Two members of New Mexico’s Congressional delegation have introduced a bill that would designate more than 13,000 acres within the Rio Grande del Norte National Monument near Questa. The proposal would protect a volcanic caldera that provides a roadless corridor benefitting elk, bears, and mountain lions.
The bill aims to correct an omission in the Cerros del Norte Conservation Act, which became law as part of a broad public lands bill signed by the president in March 2019. That legislation established the 13,420 acre Cerro del Yuta Wilderness and the 8,120 acre Río San Antonio Wilderness.
Democratic Reps. Deb Haaland and Ben Ray Lujan are co-sponsoring the bill to establish the Cerro de la Olla Wilderness.
New Mexico’s two senators, Martin Heinrich (D) and Tom Udall (D), introduced similar legislation in January 2020. Their bill was given a hearing by the U.S. Senate Committee on Energy and Natural Resources, Subcommittee on Public Lands, Forests, and Mining, in September.
President Barack Obama designated the national monument in March 2013.
President Donald J. Trump has signed the Great American Outdoors Act into law. The bill guarantees $900 million per year to the Land and Water Conservation Fund and sets aside $9.5 billion over the next five fiscal years to address maintenance and repair backlogs in National Park Service and other public land agency facilities.
The funding will be provided by royalties paid by oil and gas, coal, and renewable energy companies to the U.S. Department of the Treasury.
The LWCF was created in 1965. It promised to dedicate hundreds of millions of dollars per year from oil and gas royalties to acquire new federal park lands and to support state and local park development. Actual appropriations have generally fallen far short of that contemplated level. A Ducks Unlimited report indicated that, before the authorization of LWCF expired in 2018, it had been fully funded only twice in 54 years.
The LWCF has financed the purchase of at least seven million acres of public land, either for outright ownership by governments or as easements, over the years.
The measure passed the Senate by a 73-25 vote in June and the House of Representatives by a vote of 310-107, almost all majority Democrats and about half of minority Republicans voting in favor of it. Nevertheless, Trump invited only GOP legislators to the bill signing ceremony at the White House.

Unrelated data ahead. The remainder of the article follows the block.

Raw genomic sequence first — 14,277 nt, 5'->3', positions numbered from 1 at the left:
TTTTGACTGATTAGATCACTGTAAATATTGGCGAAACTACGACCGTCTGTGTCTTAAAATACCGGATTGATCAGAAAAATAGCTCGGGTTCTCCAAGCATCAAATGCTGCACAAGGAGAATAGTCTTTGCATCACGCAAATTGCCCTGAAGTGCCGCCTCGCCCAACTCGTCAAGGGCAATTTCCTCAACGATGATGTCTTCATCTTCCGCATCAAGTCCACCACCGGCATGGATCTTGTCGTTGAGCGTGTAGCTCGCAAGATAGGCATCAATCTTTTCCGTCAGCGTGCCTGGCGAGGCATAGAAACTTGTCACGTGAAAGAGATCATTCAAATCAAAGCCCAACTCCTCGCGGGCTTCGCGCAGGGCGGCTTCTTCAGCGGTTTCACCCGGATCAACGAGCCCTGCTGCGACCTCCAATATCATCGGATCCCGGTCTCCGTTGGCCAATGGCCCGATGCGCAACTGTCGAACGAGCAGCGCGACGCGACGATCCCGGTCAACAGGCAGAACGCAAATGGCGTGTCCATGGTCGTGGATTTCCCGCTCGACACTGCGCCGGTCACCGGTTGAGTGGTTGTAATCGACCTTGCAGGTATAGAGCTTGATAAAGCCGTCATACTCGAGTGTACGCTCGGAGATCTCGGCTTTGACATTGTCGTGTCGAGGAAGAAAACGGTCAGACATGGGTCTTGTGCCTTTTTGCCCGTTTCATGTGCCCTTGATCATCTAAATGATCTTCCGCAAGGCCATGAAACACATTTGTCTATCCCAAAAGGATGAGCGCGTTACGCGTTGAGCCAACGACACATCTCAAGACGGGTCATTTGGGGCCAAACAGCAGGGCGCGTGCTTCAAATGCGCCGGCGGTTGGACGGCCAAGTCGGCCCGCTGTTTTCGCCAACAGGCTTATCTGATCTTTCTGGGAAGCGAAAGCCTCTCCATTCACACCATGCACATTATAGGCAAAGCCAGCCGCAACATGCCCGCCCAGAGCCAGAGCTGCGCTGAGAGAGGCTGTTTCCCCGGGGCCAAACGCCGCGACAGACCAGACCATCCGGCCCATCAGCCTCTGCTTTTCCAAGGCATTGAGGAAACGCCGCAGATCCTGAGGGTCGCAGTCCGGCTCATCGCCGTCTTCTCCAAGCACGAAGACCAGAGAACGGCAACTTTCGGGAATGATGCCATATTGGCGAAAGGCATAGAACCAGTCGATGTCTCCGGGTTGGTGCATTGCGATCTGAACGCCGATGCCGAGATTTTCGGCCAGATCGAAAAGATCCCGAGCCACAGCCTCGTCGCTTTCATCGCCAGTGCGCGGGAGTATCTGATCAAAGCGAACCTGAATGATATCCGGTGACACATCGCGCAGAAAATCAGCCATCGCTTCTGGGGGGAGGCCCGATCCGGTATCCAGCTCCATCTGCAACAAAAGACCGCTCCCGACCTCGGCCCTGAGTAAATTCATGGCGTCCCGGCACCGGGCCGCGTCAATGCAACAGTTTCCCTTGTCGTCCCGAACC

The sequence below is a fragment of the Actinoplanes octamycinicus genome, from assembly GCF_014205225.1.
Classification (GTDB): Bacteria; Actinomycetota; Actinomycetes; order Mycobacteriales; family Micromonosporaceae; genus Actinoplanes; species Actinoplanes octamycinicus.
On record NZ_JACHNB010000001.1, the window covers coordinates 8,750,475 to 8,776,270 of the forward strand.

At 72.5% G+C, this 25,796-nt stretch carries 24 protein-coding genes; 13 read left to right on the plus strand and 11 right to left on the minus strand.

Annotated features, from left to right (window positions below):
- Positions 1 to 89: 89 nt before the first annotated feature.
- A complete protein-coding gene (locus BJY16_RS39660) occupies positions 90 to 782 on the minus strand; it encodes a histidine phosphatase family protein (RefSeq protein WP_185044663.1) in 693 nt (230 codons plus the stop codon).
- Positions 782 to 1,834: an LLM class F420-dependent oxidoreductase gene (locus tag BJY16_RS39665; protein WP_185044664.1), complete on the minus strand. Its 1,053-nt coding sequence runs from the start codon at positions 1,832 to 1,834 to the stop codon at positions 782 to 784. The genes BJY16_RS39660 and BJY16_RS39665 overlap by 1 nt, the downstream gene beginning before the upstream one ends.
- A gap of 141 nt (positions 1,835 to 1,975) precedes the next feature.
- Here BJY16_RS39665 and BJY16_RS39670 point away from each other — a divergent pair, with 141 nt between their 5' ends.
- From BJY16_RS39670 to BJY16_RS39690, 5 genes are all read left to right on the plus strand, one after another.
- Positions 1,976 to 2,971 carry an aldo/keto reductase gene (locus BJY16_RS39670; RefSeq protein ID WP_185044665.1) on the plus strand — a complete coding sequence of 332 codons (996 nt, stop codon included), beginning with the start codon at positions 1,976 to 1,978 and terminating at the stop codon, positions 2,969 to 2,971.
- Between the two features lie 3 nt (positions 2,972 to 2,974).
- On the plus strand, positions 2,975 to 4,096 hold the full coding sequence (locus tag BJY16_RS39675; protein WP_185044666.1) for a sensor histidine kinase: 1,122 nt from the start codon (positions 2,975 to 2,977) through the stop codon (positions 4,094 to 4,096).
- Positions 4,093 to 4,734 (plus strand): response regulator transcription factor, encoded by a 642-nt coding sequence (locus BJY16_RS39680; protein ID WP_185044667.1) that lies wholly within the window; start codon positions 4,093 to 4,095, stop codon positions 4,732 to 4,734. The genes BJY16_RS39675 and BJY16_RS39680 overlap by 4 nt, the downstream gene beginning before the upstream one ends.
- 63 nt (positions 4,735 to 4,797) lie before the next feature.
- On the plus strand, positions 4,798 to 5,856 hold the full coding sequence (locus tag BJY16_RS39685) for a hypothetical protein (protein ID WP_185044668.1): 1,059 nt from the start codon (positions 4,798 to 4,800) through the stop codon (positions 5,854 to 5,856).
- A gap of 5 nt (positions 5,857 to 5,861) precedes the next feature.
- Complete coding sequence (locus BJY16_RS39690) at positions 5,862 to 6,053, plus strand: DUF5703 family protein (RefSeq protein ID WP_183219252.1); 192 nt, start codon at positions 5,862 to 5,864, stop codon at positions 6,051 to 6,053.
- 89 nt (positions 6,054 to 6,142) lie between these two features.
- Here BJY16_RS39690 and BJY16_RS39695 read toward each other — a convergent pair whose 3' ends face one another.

According to a report by the Associated Press, the Great American Outdoors Act is “the most significant conservation legislation enacted in nearly half a century.”
The U.S. House of Representatives has passed a bill that would add more than a million acres of land to the National Wilderness Preservation System. The Protecting America’s Wilderness Act would extend preservation to public land in California, Colorado, and Washington.
The bill would designate more wilderness than any other bill passed by the House in more than a decade. “We have been working on this legislation for more than 20 years,” Rep. Diana DeGette, D-Colo., and the bill’s sponsor, said. “The areas that will be protected under this bill are some of the most beautiful and pristine landscapes that our country has to offer.”
Among the public lands that would be added to the nation’s inventory of designated wilderness are:
660,000 acres in 36 areas across Colorado, including the Handies Peak, Dolores River Canyon, Little Book Cliffs, Diamond Breaks, Papoose Canyon, North Ponderosa Gorge, and South Ponderosa Gorge areas;
312,500 acres in Northwest California, by means of expanding nine existing wilderness areas and creating eight new ones;
30,700 acres of newly-designated wilderness in Southern California; and
126,544 acres of newly-designated wilderness on Washington’s Olympic Peninsula.
H.R. 2546 would also add nearly 1,300 river miles in the three states to the National Wild and Scenic River System.
The bill was approved on a 231-183 vote. It is not expected to receive consideration in the Republican-controlled Senate this year.